October 15, 2015 Last Updated 3:45 pm

Guest column: How to earn more social media love

Joe Cecin, President and COO of Nervve, says businesses will need to stay on top of determining effective ways to get their brand to stand-out

The evolution of media has changed the way we view, consume and demand content. With the rise of new and varying social media channels, content creators now have more opportunities to connect with target audiences, both large and small. However, with so much content available to the average social user, we have seen a significant shift from more formal, informative pieces of content to short, sound-bites meant to hold our 5 second attention span and entertain us.

This is the same case for advertisers who are looking to align their style with today’s changing expectations. Looking to stand out in the cacophony of videos, photos and other social posts, brands are seeking to develop materials that are as informative as they are entertaining, sometimes risking their ability to include proper attribution or messaging. However, as companies look to create ads that translate from traditional to social platforms, they need to look beyond reaching a viral status and determine how they can effectively create shareable content that also consistently broadcasts the brand.

Not All Brands Are Created Equal
Jake-State-Farm-300Unfortunately for newer companies, brands that are considered established will have an easier time translating their ads from traditional to digital markets without becoming anonymized. This is because they have had the opportunity to solidify a connection between their brand and specific tag lines or scenarios. For example, State Farm’s “Jake” commercials can commonly be named by brand, regardless of whether a viewer watches a segment or the whole ad!

When it comes to these newer or less established brands, more thought needs to go into how each of their ads is consumed and conveyed across all platforms. Without established taglines, these companies need to analyze their target audience and determine what specific strategies will enable them to create fun content that aligns with brand messaging. This is where the proper leveraging and placement of a logo becomes a necessary factor in ensuring that social content and the brand both go viral.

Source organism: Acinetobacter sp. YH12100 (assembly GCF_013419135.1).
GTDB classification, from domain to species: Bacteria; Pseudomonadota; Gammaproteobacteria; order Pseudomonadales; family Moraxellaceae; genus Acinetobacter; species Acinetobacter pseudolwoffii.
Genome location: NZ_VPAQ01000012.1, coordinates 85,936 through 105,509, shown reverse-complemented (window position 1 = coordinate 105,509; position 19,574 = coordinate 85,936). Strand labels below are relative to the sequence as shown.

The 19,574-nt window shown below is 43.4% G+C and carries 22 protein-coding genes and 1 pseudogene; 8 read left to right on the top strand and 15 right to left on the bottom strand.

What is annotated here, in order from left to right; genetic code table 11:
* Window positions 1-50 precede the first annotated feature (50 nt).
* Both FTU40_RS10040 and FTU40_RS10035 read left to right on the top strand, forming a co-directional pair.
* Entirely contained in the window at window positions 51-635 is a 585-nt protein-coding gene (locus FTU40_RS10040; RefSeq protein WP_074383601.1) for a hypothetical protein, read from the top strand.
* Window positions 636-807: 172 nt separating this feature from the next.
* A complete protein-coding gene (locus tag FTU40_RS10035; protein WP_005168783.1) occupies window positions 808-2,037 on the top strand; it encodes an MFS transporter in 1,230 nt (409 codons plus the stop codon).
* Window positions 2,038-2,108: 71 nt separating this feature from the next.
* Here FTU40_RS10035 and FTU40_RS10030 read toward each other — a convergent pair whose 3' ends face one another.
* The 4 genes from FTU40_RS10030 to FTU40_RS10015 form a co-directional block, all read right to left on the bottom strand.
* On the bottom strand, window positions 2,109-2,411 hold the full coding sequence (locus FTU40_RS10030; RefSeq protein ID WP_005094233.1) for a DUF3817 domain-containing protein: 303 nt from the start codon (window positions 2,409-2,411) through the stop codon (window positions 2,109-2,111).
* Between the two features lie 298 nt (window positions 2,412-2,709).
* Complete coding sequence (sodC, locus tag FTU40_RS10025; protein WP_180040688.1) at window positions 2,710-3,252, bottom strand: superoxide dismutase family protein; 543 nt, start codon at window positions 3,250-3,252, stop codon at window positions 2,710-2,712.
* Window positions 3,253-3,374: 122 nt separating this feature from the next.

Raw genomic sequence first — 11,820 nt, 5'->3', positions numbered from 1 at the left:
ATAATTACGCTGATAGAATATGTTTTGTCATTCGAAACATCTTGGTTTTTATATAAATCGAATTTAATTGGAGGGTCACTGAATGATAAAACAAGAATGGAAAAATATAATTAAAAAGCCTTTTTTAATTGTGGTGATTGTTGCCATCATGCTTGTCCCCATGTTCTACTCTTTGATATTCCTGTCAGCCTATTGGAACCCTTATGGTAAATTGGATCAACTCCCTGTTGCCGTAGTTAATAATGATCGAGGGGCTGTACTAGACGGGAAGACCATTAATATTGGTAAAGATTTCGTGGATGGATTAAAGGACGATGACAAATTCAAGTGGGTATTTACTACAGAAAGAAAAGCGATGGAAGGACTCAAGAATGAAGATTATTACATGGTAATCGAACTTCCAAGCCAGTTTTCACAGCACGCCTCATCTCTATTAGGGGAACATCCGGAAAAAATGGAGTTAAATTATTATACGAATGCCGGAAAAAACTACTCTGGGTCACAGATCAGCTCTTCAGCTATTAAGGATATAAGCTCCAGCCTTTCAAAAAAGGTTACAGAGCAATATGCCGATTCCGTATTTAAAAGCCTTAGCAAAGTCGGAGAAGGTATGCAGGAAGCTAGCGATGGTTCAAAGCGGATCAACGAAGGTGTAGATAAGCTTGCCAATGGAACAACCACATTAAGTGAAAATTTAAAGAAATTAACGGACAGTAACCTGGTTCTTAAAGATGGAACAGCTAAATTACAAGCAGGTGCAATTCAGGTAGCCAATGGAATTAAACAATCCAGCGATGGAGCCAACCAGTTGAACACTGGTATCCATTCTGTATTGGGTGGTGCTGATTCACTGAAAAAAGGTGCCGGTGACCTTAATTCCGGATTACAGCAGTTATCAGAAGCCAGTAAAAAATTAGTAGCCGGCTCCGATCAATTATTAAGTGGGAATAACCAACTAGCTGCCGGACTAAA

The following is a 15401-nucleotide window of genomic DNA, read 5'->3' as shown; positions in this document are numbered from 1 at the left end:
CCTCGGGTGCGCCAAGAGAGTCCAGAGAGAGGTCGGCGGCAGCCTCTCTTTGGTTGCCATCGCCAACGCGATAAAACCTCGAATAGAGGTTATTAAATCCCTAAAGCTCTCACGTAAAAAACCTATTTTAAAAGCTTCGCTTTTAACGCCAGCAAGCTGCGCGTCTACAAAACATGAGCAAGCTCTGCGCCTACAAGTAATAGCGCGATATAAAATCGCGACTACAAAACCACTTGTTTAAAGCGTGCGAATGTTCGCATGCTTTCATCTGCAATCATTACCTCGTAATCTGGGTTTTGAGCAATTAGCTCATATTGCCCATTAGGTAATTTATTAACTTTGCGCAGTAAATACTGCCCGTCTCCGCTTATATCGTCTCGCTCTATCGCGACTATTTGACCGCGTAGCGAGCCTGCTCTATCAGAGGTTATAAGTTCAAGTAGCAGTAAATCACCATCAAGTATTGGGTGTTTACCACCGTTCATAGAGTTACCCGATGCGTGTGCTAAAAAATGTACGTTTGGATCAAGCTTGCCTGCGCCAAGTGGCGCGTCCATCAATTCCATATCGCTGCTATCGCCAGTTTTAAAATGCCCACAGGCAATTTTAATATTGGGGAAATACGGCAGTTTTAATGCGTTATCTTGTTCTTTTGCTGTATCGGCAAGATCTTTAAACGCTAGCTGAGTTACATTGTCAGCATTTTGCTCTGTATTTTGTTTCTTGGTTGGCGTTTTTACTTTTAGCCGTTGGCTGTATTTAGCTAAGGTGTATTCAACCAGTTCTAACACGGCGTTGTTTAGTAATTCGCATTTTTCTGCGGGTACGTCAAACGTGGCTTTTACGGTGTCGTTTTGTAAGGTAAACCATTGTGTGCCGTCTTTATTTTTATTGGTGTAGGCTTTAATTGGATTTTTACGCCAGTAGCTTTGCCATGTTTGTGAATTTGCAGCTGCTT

Creating Strategies That Align With a New Market
The first step to building marketing strategies in today’s climate is to ensure that your initiatives for social engagement align with the way social content is consumed and shared. While this seems like an obvious strategy to many, you would be surprised to hear how many businesses build their social branding strategies based on what they have done previously for their traditional channels!

When it comes to determining the most effective placement for your logo, companies need to focus on three foundational pieces:

  • Developing Content that Carries
    Brands should always plan for their advertisements to have a second life on social. This requires examining not only how a logo will be consumed within a TV ad, but how that video will translate to viewers watching it on YouTube on their lunch break or as they scroll down their Instagram feed. While marketers should always make sure there is some sort of hook to draw viewers in, they should also be sure to ask themselves, if someone was to watch the first five seconds of this clip would they be aware of the brand? In many cases, companies will put out an entertaining video that earns thousands of views across social media, but the comparative brand exposure they receive is relatively small. This is because viewers are watching content in short clips before switching to something else and, in many cases, miss the branding all together!